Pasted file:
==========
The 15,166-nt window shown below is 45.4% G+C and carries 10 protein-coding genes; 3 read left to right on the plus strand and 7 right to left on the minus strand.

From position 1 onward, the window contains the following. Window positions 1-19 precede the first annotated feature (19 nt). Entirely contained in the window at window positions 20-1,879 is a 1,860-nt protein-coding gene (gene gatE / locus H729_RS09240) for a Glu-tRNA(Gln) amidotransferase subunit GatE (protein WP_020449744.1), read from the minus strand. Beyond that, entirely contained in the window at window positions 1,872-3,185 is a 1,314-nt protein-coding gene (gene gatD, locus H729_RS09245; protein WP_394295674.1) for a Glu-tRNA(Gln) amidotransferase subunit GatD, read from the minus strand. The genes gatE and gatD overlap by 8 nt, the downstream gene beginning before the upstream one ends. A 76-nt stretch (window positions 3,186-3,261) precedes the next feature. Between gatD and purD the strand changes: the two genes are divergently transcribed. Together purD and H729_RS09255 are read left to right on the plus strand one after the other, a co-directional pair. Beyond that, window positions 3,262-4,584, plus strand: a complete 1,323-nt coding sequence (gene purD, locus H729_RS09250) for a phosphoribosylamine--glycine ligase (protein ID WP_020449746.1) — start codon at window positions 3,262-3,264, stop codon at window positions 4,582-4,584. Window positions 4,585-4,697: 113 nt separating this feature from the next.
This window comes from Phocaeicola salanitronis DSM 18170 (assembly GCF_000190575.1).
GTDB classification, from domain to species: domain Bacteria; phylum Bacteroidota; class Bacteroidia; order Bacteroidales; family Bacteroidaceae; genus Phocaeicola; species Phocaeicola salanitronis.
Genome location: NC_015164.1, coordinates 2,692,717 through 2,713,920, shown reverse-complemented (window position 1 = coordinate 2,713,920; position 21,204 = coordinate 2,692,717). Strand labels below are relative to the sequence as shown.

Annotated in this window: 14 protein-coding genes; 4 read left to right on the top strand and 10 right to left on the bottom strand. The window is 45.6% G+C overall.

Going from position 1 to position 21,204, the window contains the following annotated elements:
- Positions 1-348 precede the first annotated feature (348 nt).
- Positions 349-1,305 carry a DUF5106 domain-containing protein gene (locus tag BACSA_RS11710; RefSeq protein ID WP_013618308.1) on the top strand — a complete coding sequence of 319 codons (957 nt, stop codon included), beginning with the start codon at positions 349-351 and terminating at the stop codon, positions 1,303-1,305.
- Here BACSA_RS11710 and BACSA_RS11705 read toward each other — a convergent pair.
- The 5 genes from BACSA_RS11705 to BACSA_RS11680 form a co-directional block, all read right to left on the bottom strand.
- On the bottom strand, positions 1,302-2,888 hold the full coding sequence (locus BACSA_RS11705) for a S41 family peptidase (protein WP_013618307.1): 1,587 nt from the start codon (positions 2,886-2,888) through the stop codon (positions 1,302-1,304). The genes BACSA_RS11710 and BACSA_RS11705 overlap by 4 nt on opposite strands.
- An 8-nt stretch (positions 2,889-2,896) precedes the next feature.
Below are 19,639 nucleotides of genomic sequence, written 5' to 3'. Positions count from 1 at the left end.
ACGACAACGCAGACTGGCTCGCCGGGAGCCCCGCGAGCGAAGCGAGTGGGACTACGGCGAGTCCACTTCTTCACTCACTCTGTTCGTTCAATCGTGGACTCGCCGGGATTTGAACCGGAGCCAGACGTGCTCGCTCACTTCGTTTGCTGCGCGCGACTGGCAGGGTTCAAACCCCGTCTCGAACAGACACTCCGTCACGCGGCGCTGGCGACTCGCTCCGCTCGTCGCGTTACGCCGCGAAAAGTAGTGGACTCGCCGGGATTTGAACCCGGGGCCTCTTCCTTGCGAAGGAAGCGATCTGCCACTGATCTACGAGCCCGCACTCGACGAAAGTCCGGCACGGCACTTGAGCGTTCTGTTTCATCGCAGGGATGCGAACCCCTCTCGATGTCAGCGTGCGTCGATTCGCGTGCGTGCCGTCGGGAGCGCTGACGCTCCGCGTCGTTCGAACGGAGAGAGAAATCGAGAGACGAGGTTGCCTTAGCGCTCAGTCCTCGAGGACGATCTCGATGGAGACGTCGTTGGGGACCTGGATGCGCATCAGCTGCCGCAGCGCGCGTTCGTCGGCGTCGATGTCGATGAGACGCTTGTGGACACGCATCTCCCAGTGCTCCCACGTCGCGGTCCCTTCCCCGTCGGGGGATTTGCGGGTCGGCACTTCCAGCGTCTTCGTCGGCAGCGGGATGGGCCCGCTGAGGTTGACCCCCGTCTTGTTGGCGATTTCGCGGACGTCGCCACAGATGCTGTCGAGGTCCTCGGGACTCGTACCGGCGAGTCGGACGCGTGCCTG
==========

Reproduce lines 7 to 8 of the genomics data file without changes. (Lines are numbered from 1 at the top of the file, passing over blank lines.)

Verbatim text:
Going from position 1 to position 21,204, the window contains the following annotated elements:
- Positions 1-348 precede the first annotated feature (348 nt).